In too many ways to get into, theology has been detached from Christian practice. This is tragic, since theology is critical reflection on what we’re doing as followers of Jesus. It isn’t an abstract pursuit for its own sake without any practical payoff.
Bruce Longenecker nicely captures the relationship of theological language to the flourishing of God’s people.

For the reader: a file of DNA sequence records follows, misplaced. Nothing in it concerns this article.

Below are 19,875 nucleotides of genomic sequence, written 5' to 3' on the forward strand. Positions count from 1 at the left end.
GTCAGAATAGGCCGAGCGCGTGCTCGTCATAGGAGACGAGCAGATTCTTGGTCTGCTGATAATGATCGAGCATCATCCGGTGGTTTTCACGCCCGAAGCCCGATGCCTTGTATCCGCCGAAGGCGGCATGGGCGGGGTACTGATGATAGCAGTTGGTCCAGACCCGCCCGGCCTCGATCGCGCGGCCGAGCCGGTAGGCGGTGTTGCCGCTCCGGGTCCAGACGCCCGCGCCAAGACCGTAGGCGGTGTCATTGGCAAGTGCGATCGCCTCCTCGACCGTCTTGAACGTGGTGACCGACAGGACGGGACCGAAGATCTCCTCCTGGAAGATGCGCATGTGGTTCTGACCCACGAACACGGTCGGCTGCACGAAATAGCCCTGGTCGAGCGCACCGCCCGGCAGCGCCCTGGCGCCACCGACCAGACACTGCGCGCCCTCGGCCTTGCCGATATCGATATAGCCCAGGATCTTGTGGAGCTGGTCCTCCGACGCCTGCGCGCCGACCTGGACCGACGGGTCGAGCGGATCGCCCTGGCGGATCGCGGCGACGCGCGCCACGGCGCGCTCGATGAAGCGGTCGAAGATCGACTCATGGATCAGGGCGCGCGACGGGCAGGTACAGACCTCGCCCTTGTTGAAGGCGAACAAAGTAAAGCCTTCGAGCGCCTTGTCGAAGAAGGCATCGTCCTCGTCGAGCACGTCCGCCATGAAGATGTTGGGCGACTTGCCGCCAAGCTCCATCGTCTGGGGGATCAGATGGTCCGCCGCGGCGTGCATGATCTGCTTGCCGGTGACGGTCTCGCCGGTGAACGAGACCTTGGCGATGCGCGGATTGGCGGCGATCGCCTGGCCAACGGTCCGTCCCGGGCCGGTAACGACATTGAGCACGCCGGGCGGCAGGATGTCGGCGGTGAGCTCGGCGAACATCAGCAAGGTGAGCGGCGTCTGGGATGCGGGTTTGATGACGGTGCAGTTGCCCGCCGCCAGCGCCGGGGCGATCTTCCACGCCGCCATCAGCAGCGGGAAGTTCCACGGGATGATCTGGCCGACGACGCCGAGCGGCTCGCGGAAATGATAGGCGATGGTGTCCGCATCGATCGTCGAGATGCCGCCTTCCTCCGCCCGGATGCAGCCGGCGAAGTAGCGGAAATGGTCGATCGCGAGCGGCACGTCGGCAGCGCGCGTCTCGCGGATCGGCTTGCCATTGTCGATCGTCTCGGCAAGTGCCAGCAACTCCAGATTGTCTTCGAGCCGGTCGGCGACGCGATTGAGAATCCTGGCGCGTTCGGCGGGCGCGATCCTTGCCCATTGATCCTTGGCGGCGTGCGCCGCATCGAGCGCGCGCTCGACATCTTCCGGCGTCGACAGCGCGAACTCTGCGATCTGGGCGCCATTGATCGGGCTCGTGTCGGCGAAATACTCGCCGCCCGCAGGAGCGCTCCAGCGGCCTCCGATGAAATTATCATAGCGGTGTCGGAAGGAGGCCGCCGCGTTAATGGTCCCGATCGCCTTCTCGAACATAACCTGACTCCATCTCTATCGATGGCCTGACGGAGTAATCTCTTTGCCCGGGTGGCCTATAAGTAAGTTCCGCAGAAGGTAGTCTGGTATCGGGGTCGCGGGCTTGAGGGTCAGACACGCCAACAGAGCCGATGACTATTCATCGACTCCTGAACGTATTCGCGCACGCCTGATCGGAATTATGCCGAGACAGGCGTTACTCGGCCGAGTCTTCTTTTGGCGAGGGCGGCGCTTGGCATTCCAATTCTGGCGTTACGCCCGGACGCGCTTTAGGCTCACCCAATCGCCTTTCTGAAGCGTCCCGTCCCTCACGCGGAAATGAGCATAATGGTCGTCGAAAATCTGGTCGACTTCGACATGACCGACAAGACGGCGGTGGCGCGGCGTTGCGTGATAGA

Paul’s theology is perhaps best grasped by taking account of the social function of his theological language, arguments, and concepts—all of which are intended to foster a cruciform ethos and practice within his communities. Things like Paul’s doctrine (so-called) of ‘justification by faith’, terms such as ‘redemption’ or ‘in Christ’, and salvific models such as ‘participation’ or ‘sacrifice’ are all to be translated into a distinctive personal and corporate lifestyle within the Christian communities spread throughout the Graeco-Roman world. Concern to nurture that distinctiveness of Christian identity is what unites the Pauline corpus in a way that no doctrine or motif does. And Paul would no doubt assume that the same transformed identity should be the hallmark of Christians throughout the world and years, as the character of Christ is continuously replicated and embodied within the individual lives and corporate life of his people (The Triumph of Abraham’s God, pp. 187-88).